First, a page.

Cheap 12V to 220V Inverter

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Even though today’s
electrical appliances are increasingly often self-powered, especially
the portable ones you carry around when camping or holidaying in summer,
you do still sometimes need a source of 230 V AC – and while we’re
about it, why not at a frequency close to that of the mains? As long as
the power required from such a source remains relatively low – here
we’ve chosen 30 VA – it’s very easy to build an inverter with simple,
cheap components that many electronics hobbyists may even already have.

Though it is possible to build a more powerful circuit, the
complexity caused by the very heavy currents to be handled on the
low-voltage side leads to circuits that would be out of place in this
summer issue. Let’s not forget, for example, that just to get a meager 1
amp at 230 VAC, the battery primary side would have to handle more than 20 ADC!.
The circuit diagram of our project is easy to follow. A classic 555
timer chip, identified as IC1, is configured as an astable multivibrator
at a frequency close to 100 Hz, which can be adjusted accurately by
means of potentiometer P1.

Circuit Diagram

Cheap 12V to 220V Inverter Circuit

Cheap 12V to 220V Inverter Circuit Diagram

As the mark/space ratio (duty factor) of the 555 output is a long
way from being 1:1 (50%), it is used to drive a D-type flip-flop
produced using a CMOS type 4013 IC. This
produces perfect complementary square-wave signals (i.e. in antiphase)
on its Q and Q outputs suitable for driving the output power
transistors. As the output current available from the CMOS
4013 is very small, Darlington power transistors are used to arrive at
the necessary output current. We have chosen MJ3001s from the now
defunct Motorola (only as a semi-conductor manufacturer, of course!)
which are cheap and readily available, but any equivalent power
Darlington could be used.

These drive a 230 V to 2 × 9 V center-tapped transformer used ‘backwards’ to produce the 230 V output. The presence of the 230 VAC voltage is indicated by a neon light, while a VDR
(voltage dependent resistor) type S10K250 or S07K250 clips off the
spikes and surges that may appear at the transistor switching points.
The output signal this circuit produces is approximately a square wave;
only approximately, since it is somewhat distorted by passing through
the transformer. Fortunately, it is suitable for the majority of
electrical devices it is capable of supplying, whether they be light
bulbs, small motors, or power supplies for electronic devices.

PCB Layout

PCB Layout For Cheap 12V to 220V Inverter Circuit

PCB Layout For Cheap 12V to 220V Inverter Circuit Diagram

Component List

Resistors

  • R1 = 18k?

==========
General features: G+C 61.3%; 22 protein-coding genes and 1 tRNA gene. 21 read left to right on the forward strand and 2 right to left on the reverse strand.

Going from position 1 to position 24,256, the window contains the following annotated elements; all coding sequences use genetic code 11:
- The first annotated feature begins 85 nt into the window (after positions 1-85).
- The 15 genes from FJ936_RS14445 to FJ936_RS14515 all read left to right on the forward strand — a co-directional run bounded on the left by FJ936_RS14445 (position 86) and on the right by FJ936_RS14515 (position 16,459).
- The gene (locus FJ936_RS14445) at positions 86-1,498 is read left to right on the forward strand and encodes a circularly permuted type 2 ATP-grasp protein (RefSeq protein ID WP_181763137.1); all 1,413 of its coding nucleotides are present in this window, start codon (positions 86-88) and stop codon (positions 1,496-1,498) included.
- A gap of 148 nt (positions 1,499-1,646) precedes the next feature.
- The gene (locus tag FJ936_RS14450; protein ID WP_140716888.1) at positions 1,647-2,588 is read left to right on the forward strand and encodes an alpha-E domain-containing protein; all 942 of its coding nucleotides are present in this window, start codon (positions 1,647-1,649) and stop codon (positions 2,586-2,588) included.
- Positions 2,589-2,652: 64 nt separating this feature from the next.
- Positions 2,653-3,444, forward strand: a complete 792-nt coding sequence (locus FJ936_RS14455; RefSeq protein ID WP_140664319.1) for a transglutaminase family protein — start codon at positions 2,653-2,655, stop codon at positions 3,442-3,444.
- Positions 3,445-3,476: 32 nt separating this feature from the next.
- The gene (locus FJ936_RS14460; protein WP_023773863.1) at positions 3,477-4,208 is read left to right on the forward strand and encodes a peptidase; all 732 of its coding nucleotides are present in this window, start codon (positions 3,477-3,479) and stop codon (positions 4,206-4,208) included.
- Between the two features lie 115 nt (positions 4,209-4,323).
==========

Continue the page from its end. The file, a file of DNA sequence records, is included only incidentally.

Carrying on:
• R2 = 3k3
  • R3 = 1k
  • R4,R5 = 1k?5
  • R6 = VDR S10K250 (or S07K250)
  • P1 = 100 k potentiometer

Capacitors

  • C1 = 330nF
  • C2 = 1000 µF 25V

Semiconductor

  • T1,T2 = MJ3001
  • IC1 = 555
  • IC2 = 4013

Miscellaneous

  • LA1 = neon light 230 V
  • F1 = fuse, 5A
  • TR1 = mains transformer, 2×9V 40VA (see text)
  • 4 solder pins

Note that, even though the circuit is intended and designed for
powering by a car battery, i.e. from 12 V, the transformer is specified
with a 9 V primary. But at full power you need to allow for a voltage
drop of around 3 V between the collector and emitter of the power
transistors. This relatively high saturation voltage is in fact a
‘shortcoming’ common to all devices in Darlington configuration, which
actually consists of two transistors in one case. We’re suggesting a PCB design to make it easy to construct this project; as the component overlay shows, the PCB only carries the low-power, low-voltage components.

The Darlington transistors should be fitted onto a finned anodized
aluminum heat-sink using the standard insulating accessories of mica
washers and shouldered washers, as their collectors are connected to the
metal cans and would otherwise be short-circuited. An output power of
30 VA implies a current consumption of the order of 3 A from the 12 V
battery at the ‘primary side’. So the wires connecting the collectors of
the MJ3001s [1] T1 and T2 to the transformer primary, the emitters of
T1 and T2 to the battery negative terminal, and the battery positive
terminal to the transformer primary will need to have a minimum
cross-sectional area of 2 mm2 so as to minimize voltage drop.

The transformer can be any 230 V to 2 × 9 V type, with an E/I iron
core or toroidal, rated at around 40 VA. Properly constructed on the
board shown here, the circuit should work at once, the only adjustment
being to set the output to a frequency of 50 Hz with P1. You should keep
in minds that the frequency stability of the 555 is fairly poor by
today’s standards, so you shouldn’t rely on it to drive your radio-alarm
correctly – but is such a device very useful or indeed desirable to
have on holiday anyway? Watch out too for the fact that the output
voltage of this inverter is just as dangerous as the mains from your
domestic power sockets.

So you need to apply just the same safety rules! Also, the project should be enclosed in a sturdy ABS
or diecast so no parts can be touched while in operation. The circuit
should not be too difficult to adapt to other mains voltages or
frequencies, for example 110 V, 115 V or 127 V, 60 Hz. The AC voltage
requires a transformer with a different primary voltage (which here
becomes the secondary), and the frequency, some adjusting of P1 and
possibly minor changes to the values of timing components R1 and C1 on
the 555.